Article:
22. Dandelion tempura sounds absolutely great. Dandelions are common in Japan. I wonder why they don’t make it there? After all they do eat chrysanthemums.

    Murasaki Shikibu — Friday 23rd October 2009 6:13 am

  23. That is an original recipe! In spring, I’ll have to try it…

    Great shots and lovely flowers!



    Rosa — Wednesday 28th October 2009 3:00 am

  24. lovely photos and amazing tempura, it looks tooo nice to eat! well done! cheers from london,

    pity — Wednesday 28th October 2009 6:50 am

  25. I love these flowers. Didn’t know they were edible. Wow! Love the photos. All winners, including the last one with the bee.


    Paz — Thursday 29th October 2009 12:26 pm

  26. Very interesting post. Love the photos. My father used to make dandelion wine but unfortunately that was well before I acquired a taste for wine so I never tried it.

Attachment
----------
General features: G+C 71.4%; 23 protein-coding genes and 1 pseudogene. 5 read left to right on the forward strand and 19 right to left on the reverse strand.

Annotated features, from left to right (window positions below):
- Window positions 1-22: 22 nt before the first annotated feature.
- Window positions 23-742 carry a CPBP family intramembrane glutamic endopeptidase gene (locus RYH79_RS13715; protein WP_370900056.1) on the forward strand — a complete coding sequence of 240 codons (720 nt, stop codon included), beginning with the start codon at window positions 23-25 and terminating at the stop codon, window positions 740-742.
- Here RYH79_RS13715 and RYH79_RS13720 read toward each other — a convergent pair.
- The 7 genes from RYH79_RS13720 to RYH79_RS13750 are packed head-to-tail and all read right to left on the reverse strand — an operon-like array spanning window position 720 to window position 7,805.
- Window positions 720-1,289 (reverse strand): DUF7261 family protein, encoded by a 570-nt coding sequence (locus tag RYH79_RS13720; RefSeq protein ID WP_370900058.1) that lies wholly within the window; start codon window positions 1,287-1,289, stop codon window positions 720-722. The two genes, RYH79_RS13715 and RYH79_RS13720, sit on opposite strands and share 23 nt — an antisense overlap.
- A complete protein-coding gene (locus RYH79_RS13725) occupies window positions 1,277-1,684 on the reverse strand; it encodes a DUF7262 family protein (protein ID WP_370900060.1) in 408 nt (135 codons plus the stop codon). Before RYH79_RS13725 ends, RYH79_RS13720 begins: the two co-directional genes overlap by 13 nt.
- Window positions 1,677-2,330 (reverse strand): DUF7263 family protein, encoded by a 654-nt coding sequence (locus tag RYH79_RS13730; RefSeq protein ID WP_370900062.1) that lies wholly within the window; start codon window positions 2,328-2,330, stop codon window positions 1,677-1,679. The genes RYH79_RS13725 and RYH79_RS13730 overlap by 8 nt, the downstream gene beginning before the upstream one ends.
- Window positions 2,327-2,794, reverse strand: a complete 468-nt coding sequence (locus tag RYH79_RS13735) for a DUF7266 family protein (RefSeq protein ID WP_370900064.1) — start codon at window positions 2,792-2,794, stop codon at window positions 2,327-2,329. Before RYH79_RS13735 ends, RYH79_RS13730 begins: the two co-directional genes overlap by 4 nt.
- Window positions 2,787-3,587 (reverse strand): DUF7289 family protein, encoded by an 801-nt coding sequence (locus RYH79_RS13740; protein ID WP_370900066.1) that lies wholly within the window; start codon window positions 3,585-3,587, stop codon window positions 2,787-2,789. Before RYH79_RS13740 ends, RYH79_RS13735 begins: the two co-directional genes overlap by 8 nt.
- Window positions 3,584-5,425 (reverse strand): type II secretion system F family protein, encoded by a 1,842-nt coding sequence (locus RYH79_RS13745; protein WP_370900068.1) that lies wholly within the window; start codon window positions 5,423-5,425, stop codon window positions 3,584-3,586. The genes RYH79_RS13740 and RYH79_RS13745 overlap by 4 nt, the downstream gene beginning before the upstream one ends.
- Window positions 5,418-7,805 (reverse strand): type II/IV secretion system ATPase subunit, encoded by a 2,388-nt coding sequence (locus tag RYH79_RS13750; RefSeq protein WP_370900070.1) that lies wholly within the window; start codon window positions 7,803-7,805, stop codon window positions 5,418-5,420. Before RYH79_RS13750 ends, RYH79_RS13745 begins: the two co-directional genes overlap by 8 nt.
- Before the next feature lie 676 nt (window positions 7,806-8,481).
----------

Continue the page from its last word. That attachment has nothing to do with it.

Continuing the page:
The tempura blossoms look interesting.

    Joanne — Thursday 5th November 2009 1:20 pm

  27. i must remember this… as a budding herbalist and a strong believer in home remedies and choosing the herbs that grow in your garden over store-bought ones, this is a lovely and delectable recommendation for people who need liver support… of course, deep-frying is probably not the best option, but then, you can’t have your cake AND eat it, can you?

  28. Hehe, I agree Johanna the deep-frying sort of offsets the “healthy”, however they’re equally delicious in an omelette and I imagine most egg dishes, being a little healthier. They’re also a simple edible garnish to salads. Thanks heaps
  29. johanna — Friday 6th November 2009 7:23 am

  30. Oh Bron - too gorgeous! I have eaten dandelion leaves in salad but I did not think to eat the flowers. What gorgeous fritters they make! We have a field of them that appear every spring near the house… but there is a busy road nearby and occasionally there are horses, dogs and probably foxes that also use the field… so probably not ideal :(

    Jeanne — Thursday 19th November 2009 3:44 am

  31. i love your photo

    so clear so gorgeous!

    YOYO love cooking — Thursday 3rd December 2009 3:28 am

  32. Thank you everyone for your delightful, kind and generous comments.
    I really really appreciate them and I apologise once again for being so slack in responding to you all.

    bron — Tuesday 8th December 2009 5:26 pm